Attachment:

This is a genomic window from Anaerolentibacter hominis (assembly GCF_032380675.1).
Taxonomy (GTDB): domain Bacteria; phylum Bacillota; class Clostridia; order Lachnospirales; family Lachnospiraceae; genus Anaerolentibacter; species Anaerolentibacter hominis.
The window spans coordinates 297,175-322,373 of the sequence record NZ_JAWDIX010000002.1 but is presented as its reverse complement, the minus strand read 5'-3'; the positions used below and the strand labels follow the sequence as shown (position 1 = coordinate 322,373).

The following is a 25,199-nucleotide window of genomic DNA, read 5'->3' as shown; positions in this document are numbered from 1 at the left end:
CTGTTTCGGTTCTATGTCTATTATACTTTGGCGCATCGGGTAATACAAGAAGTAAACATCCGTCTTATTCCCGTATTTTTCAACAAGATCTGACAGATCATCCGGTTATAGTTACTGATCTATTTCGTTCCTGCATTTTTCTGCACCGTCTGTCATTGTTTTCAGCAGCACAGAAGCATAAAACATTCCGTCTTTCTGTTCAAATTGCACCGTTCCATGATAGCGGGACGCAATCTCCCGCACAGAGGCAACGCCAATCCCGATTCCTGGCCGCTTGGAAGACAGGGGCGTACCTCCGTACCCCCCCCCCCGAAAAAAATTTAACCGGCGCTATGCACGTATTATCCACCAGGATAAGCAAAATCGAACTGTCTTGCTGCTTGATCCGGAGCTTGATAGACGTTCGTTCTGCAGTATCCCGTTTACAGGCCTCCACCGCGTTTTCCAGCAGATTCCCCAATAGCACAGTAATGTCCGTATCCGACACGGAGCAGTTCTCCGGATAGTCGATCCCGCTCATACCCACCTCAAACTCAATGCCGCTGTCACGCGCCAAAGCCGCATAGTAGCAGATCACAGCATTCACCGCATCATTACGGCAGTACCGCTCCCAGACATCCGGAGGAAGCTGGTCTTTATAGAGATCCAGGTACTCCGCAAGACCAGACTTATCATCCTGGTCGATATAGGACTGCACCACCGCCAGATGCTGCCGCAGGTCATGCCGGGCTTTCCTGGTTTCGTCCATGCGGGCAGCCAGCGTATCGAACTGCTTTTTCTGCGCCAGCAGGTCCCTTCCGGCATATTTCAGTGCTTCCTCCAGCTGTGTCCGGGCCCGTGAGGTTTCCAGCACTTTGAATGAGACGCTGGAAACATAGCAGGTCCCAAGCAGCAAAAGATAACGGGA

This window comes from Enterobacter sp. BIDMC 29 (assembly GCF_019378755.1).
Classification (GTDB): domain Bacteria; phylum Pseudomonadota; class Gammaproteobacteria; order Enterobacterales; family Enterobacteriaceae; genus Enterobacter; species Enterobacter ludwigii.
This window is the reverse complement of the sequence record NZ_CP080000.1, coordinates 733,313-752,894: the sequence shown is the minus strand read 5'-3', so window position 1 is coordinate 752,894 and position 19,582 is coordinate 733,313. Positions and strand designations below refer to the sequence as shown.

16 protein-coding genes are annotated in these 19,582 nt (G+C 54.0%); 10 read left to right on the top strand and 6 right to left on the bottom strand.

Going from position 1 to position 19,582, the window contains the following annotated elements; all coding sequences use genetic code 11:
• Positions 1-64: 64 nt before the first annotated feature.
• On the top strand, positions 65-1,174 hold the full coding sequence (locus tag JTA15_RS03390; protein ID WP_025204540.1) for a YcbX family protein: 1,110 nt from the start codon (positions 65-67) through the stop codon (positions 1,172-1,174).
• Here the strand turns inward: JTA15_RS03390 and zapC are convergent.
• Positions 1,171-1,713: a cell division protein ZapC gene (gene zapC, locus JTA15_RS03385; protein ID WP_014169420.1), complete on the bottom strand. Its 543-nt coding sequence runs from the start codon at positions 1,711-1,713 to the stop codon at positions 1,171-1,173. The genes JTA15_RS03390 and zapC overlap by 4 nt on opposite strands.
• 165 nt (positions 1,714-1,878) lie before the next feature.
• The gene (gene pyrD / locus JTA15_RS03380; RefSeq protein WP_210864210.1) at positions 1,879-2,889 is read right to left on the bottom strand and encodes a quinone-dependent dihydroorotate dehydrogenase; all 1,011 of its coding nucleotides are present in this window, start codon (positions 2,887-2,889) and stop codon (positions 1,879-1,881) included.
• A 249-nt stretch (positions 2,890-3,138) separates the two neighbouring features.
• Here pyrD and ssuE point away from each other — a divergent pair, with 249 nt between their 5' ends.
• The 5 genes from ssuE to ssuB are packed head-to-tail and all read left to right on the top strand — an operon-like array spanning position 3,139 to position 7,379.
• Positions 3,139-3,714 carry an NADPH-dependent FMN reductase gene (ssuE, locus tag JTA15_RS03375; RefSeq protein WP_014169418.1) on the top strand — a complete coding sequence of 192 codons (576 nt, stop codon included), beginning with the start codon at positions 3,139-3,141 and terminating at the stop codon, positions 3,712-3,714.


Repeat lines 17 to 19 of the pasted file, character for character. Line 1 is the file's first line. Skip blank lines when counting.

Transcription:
• A 249-nt stretch (positions 2,890-3,138) separates the two neighbouring features.
• Here pyrD and ssuE point away from each other — a divergent pair, with 249 nt between their 5' ends.
• The 5 genes from ssuE to ssuB are packed head-to-tail and all read left to right on the top strand — an operon-like array spanning position 3,139 to position 7,379.